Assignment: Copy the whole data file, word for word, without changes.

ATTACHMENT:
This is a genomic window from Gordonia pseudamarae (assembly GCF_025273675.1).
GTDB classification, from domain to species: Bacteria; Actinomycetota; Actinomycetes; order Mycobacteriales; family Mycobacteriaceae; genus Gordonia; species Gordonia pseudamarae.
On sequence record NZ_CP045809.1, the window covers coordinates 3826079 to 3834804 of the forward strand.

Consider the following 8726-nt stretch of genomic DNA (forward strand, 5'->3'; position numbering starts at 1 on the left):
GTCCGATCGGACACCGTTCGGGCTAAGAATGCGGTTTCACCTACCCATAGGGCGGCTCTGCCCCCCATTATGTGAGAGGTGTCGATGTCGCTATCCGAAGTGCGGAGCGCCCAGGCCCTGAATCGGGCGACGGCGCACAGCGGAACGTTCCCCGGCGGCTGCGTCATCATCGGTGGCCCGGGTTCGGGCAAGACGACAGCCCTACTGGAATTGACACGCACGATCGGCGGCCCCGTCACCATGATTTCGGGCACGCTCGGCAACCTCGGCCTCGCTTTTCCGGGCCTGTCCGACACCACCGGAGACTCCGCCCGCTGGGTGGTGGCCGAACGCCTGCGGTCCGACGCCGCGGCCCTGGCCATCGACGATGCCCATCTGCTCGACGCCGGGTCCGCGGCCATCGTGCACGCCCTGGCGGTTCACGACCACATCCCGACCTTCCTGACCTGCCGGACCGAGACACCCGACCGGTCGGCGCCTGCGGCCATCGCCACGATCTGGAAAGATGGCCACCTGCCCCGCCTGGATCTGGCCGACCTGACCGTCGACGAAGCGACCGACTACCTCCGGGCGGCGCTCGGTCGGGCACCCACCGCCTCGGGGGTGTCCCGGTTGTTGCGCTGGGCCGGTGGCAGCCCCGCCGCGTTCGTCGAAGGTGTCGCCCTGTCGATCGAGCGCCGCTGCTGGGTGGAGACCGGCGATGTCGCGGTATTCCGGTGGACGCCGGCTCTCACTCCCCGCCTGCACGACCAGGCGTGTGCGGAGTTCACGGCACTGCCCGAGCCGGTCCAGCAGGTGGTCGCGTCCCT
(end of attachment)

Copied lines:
This is a genomic window from Gordonia pseudamarae (assembly GCF_025273675.1).
GTDB classification, from domain to species: Bacteria; Actinomycetota; Actinomycetes; order Mycobacteriales; family Mycobacteriaceae; genus Gordonia; species Gordonia pseudamarae.
On sequence record NZ_CP045809.1, the window covers coordinates 3826079 to 3834804 of the forward strand.

Consider the following 8726-nt stretch of genomic DNA (forward strand, 5'->3'; position numbering starts at 1 on the left):
GTCCGATCGGACACCGTTCGGGCTAAGAATGCGGTTTCACCTACCCATAGGGCGGCTCTGCCCCCCATTATGTGAGAGGTGTCGATGTCGCTATCCGAAGTGCGGAGCGCCCAGGCCCTGAATCGGGCGACGGCGCACAGCGGAACGTTCCCCGGCGGCTGCGTCATCATCGGTGGCCCGGGTTCGGGCAAGACGACAGCCCTACTGGAATTGACACGCACGATCGGCGGCCCCGTCACCATGATTTCGGGCACGCTCGGCAACCTCGGCCTCGCTTTTCCGGGCCTGTCCGACACCACCGGAGACTCCGCCCGCTGGGTGGTGGCCGAACGCCTGCGGTCCGACGCCGCGGCCCTGGCCATCGACGATGCCCATCTGCTCGACGCCGGGTCCGCGGCCATCGTGCACGCCCTGGCGGTTCACGACCACATCCCGACCTTCCTGACCTGCCGGACCGAGACACCCGACCGGTCGGCGCCTGCGGCCATCGCCACGATCTGGAAAGATGGCCACCTGCCCCGCCTGGATCTGGCCGACCTGACCGTCGACGAAGCGACCGACTACCTCCGGGCGGCGCTCGGTCGGGCACCCACCGCCTCGGGGGTGTCCCGGTTGTTGCGCTGGGCCGGTGGCAGCCCCGCCGCGTTCGTCGAAGGTGTCGCCCTGTCGATCGAGCGCCGCTGCTGGGTGGAGACCGGCGATGTCGCGGTATTCCGGTGGACGCCGGCTCTCACTCCCCGCCTGCACGACCAGGCGTGTGCGGAGTTCACGGCACTGCCCGAGCCGGTCCAGCAGGTGGTCGCGTCCCT